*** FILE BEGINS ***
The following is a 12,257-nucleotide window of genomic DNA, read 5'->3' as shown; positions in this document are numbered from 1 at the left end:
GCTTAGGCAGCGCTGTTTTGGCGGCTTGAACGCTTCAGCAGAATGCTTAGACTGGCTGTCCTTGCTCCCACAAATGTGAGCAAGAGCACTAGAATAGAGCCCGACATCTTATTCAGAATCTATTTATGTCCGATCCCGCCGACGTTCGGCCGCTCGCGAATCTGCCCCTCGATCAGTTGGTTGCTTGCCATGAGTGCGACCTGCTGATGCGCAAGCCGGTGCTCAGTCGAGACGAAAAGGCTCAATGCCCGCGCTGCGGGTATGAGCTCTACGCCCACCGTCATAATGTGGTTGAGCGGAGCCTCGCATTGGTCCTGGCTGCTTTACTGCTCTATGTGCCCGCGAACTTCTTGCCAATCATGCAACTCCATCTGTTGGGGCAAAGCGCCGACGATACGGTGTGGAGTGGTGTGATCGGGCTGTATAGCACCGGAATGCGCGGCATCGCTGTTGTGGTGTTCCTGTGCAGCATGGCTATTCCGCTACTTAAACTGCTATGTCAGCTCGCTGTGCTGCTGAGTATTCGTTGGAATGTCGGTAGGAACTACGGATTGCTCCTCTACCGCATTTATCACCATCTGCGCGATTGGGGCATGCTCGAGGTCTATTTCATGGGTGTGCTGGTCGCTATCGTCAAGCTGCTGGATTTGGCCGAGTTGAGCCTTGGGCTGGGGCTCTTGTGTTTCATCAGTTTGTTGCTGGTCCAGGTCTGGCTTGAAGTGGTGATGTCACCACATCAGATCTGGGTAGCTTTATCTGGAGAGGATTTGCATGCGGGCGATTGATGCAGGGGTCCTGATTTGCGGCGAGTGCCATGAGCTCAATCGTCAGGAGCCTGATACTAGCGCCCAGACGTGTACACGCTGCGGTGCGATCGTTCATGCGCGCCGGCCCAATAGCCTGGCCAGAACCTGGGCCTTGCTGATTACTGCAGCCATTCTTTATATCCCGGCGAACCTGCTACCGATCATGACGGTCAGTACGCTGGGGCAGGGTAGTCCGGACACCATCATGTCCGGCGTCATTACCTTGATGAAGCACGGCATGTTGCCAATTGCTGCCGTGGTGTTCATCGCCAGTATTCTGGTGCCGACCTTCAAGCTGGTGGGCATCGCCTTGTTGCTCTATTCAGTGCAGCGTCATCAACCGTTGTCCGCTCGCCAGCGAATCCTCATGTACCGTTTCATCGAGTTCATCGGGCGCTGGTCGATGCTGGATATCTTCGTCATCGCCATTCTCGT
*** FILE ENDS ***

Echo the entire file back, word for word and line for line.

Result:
The following is a 12,257-nucleotide window of genomic DNA, read 5'->3' as shown; positions in this document are numbered from 1 at the left end:
GCTTAGGCAGCGCTGTTTTGGCGGCTTGAACGCTTCAGCAGAATGCTTAGACTGGCTGTCCTTGCTCCCACAAATGTGAGCAAGAGCACTAGAATAGAGCCCGACATCTTATTCAGAATCTATTTATGTCCGATCCCGCCGACGTTCGGCCGCTCGCGAATCTGCCCCTCGATCAGTTGGTTGCTTGCCATGAGTGCGACCTGCTGATGCGCAAGCCGGTGCTCAGTCGAGACGAAAAGGCTCAATGCCCGCGCTGCGGGTATGAGCTCTACGCCCACCGTCATAATGTGGTTGAGCGGAGCCTCGCATTGGTCCTGGCTGCTTTACTGCTCTATGTGCCCGCGAACTTCTTGCCAATCATGCAACTCCATCTGTTGGGGCAAAGCGCCGACGATACGGTGTGGAGTGGTGTGATCGGGCTGTATAGCACCGGAATGCGCGGCATCGCTGTTGTGGTGTTCCTGTGCAGCATGGCTATTCCGCTACTTAAACTGCTATGTCAGCTCGCTGTGCTGCTGAGTATTCGTTGGAATGTCGGTAGGAACTACGGATTGCTCCTCTACCGCATTTATCACCATCTGCGCGATTGGGGCATGCTCGAGGTCTATTTCATGGGTGTGCTGGTCGCTATCGTCAAGCTGCTGGATTTGGCCGAGTTGAGCCTTGGGCTGGGGCTCTTGTGTTTCATCAGTTTGTTGCTGGTCCAGGTCTGGCTTGAAGTGGTGATGTCACCACATCAGATCTGGGTAGCTTTATCTGGAGAGGATTTGCATGCGGGCGATTGATGCAGGGGTCCTGATTTGCGGCGAGTGCCATGAGCTCAATCGTCAGGAGCCTGATACTAGCGCCCAGACGTGTACACGCTGCGGTGCGATCGTTCATGCGCGCCGGCCCAATAGCCTGGCCAGAACCTGGGCCTTGCTGATTACTGCAGCCATTCTTTATATCCCGGCGAACCTGCTACCGATCATGACGGTCAGTACGCTGGGGCAGGGTAGTCCGGACACCATCATGTCCGGCGTCATTACCTTGATGAAGCACGGCATGTTGCCAATTGCTGCCGTGGTGTTCATCGCCAGTATTCTGGTGCCGACCTTCAAGCTGGTGGGCATCGCCTTGTTGCTCTATTCAGTGCAGCGTCATCAACCGTTGTCCGCTCGCCAGCGAATCCTCATGTACCGTTTCATCGAGTTCATCGGGCGCTGGTCGATGCTGGATATCTTCGTCATCGCCATTCTCGT